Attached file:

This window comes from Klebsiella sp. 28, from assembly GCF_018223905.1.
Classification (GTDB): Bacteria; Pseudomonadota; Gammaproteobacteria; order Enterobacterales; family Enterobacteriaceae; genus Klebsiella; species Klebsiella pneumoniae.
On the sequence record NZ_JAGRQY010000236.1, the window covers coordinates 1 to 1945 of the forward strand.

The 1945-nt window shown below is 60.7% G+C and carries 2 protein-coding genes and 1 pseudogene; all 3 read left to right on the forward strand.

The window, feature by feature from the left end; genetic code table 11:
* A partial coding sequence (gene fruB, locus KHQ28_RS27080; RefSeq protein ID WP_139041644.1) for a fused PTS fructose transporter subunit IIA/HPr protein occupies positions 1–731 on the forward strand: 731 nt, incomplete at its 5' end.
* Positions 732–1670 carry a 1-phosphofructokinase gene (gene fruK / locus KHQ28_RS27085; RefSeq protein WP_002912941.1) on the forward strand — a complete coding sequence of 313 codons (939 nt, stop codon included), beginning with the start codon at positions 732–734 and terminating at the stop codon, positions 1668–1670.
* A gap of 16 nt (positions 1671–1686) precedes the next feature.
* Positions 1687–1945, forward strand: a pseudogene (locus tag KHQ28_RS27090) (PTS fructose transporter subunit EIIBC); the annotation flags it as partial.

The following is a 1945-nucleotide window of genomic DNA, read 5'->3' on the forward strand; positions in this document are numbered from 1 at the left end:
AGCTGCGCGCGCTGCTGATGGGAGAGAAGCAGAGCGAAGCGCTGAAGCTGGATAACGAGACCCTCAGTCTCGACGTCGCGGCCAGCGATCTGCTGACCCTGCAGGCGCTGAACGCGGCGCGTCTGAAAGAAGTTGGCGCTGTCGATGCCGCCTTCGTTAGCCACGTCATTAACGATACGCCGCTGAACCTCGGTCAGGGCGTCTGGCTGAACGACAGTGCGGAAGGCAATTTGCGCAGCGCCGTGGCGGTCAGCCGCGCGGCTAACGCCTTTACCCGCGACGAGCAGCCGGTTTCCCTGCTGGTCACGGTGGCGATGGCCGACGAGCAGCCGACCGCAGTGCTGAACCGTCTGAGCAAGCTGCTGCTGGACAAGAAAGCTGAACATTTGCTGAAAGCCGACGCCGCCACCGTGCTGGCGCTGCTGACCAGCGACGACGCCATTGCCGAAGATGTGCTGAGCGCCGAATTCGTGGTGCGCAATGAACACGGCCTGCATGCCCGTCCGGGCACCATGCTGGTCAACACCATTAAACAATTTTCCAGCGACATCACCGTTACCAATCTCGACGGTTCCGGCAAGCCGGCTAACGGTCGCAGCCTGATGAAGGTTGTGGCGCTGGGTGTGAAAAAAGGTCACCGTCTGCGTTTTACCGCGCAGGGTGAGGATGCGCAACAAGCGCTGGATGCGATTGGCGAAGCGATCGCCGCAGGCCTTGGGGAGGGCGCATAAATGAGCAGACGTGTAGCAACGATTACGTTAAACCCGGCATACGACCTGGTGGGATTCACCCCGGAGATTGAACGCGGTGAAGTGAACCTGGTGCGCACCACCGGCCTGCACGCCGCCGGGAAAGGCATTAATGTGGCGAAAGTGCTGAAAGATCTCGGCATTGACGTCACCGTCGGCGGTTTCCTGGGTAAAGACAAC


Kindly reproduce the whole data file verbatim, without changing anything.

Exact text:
This window comes from Klebsiella sp. 28, from assembly GCF_018223905.1.
Classification (GTDB): Bacteria; Pseudomonadota; Gammaproteobacteria; order Enterobacterales; family Enterobacteriaceae; genus Klebsiella; species Klebsiella pneumoniae.
On the sequence record NZ_JAGRQY010000236.1, the window covers coordinates 1 to 1945 of the forward strand.

The 1945-nt window shown below is 60.7% G+C and carries 2 protein-coding genes and 1 pseudogene; all 3 read left to right on the forward strand.

The window, feature by feature from the left end; genetic code table 11:
* A partial coding sequence (gene fruB, locus KHQ28_RS27080; RefSeq protein ID WP_139041644.1) for a fused PTS fructose transporter subunit IIA/HPr protein occupies positions 1–731 on the forward strand: 731 nt, incomplete at its 5' end.
* Positions 732–1670 carry a 1-phosphofructokinase gene (gene fruK / locus KHQ28_RS27085; RefSeq protein WP_002912941.1) on the forward strand — a complete coding sequence of 313 codons (939 nt, stop codon included), beginning with the start codon at positions 732–734 and terminating at the stop codon, positions 1668–1670.
* A gap of 16 nt (positions 1671–1686) precedes the next feature.
* Positions 1687–1945, forward strand: a pseudogene (locus tag KHQ28_RS27090) (PTS fructose transporter subunit EIIBC); the annotation flags it as partial.

The following is a 1945-nucleotide window of genomic DNA, read 5'->3' on the forward strand; positions in this document are numbered from 1 at the left end:
AGCTGCGCGCGCTGCTGATGGGAGAGAAGCAGAGCGAAGCGCTGAAGCTGGATAACGAGACCCTCAGTCTCGACGTCGCGGCCAGCGATCTGCTGACCCTGCAGGCGCTGAACGCGGCGCGTCTGAAAGAAGTTGGCGCTGTCGATGCCGCCTTCGTTAGCCACGTCATTAACGATACGCCGCTGAACCTCGGTCAGGGCGTCTGGCTGAACGACAGTGCGGAAGGCAATTTGCGCAGCGCCGTGGCGGTCAGCCGCGCGGCTAACGCCTTTACCCGCGACGAGCAGCCGGTTTCCCTGCTGGTCACGGTGGCGATGGCCGACGAGCAGCCGACCGCAGTGCTGAACCGTCTGAGCAAGCTGCTGCTGGACAAGAAAGCTGAACATTTGCTGAAAGCCGACGCCGCCACCGTGCTGGCGCTGCTGACCAGCGACGACGCCATTGCCGAAGATGTGCTGAGCGCCGAATTCGTGGTGCGCAATGAACACGGCCTGCATGCCCGTCCGGGCACCATGCTGGTCAACACCATTAAACAATTTTCCAGCGACATCACCGTTACCAATCTCGACGGTTCCGGCAAGCCGGCTAACGGTCGCAGCCTGATGAAGGTTGTGGCGCTGGGTGTGAAAAAAGGTCACCGTCTGCGTTTTACCGCGCAGGGTGAGGATGCGCAACAAGCGCTGGATGCGATTGGCGAAGCGATCGCCGCAGGCCTTGGGGAGGGCGCATAAATGAGCAGACGTGTAGCAACGATTACGTTAAACCCGGCATACGACCTGGTGGGATTCACCCCGGAGATTGAACGCGGTGAAGTGAACCTGGTGCGCACCACCGGCCTGCACGCCGCCGGGAAAGGCATTAATGTGGCGAAAGTGCTGAAAGATCTCGGCATTGACGTCACCGTCGGCGGTTTCCTGGGTAAAGACAAC